But a great many may find—if that dream involves an enjoyable well-paying job with benefits, built without exploitation, and granting enough time off for other pursuits—such jobs are few and far between. It’s not their fault if they cannot find favorable work conditions. Many businesses and even nonprofits are doubling down to make ends meet, and requiring more and more of employees. Some folks are recognizing that our society’s emphasis on jobs as the cure for everything is misguided, and that the physical and emotional toll paid for financial security is too high.
And so we circle back around to “growing our souls,” when outer conditions will not meet our most important needs, and we need to “make a way out of no way,” as Grace also actively coached.
“You are very brave,” Grace used to tell me, whenever she asked me about the intentional community I was involved in building a few years ago. I wasn’t being brave at all, I was just trying to integrate my needs for community, shelter, and livelihood. Others would say I was incredibly foolish, hubristic even, outrageous, and just plain stupid. I would describe to her how we were coping with limited heat and electricity, unfinished plumbing, harvesting rainwater for toilets, while building enterprises that we hoped would sustain us.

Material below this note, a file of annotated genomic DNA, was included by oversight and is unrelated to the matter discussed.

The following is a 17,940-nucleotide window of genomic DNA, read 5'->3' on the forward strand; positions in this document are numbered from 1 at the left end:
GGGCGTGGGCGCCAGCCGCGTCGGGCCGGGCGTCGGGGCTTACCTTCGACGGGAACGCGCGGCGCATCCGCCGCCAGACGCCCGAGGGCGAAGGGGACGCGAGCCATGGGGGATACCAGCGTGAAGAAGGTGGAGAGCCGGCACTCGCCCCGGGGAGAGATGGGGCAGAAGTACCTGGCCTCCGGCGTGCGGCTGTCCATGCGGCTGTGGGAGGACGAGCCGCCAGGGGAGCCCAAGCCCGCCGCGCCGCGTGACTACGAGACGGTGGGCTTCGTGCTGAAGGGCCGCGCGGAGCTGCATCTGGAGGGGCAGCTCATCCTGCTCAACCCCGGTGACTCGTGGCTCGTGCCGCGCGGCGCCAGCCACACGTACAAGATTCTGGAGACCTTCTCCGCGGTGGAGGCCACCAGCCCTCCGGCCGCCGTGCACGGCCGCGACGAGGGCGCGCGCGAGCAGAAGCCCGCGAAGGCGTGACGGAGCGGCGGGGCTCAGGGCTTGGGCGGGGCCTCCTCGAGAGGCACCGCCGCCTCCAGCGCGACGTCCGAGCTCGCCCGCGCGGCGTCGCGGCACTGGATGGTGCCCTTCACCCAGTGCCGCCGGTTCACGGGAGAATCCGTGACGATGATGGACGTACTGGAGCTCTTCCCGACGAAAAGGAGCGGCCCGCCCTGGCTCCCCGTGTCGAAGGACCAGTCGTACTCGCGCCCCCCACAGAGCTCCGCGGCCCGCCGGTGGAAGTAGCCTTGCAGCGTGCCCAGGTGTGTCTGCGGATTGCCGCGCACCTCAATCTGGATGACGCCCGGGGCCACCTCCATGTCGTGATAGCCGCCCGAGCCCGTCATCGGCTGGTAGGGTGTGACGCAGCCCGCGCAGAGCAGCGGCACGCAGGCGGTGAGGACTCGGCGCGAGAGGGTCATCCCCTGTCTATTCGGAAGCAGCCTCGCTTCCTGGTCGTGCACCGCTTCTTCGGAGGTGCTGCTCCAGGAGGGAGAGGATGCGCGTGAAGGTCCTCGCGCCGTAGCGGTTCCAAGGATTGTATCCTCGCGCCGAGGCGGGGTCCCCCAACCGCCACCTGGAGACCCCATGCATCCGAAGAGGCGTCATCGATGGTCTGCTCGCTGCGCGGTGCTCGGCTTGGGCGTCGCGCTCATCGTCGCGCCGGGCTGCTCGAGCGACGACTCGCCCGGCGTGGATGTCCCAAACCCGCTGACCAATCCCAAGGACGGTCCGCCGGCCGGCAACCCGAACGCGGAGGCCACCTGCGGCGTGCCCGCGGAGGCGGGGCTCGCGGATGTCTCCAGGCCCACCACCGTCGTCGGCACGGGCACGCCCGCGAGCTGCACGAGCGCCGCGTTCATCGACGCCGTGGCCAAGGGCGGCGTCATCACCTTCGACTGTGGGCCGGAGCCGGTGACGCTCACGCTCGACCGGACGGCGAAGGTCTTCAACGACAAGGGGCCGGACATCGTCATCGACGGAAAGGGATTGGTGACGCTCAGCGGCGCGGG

I ended up leaving that intentional community after a year, for the usual kinds of obstacles that ambitious projects face: lack of resources, differences in priorities, interpersonal strains…. But even after the first cohort largely disbanded, that household continues and develops. That is, we may not see or directly benefit from the fruit of our effort, but hopefully others will.
Growing your soul will look differently for each person, and mean something different for each of us. It involves relinquishing that which is holding us back from leading our most meaningful, fulfilling lives, renouncing our former desperation and replacing it with something constructive.
For many people, it may mean quitting stifling jobs, and learning how to live with less money. It may mean moving out of houses that guzzle fossil fuels, or bicycling, walking, or taking public transit instead of driving. It may mean we replace shopping with gardening and swaps, eating out with potlucks, and entertainment with community-based art-making. It may mean leaving relationships that do not support our new lives.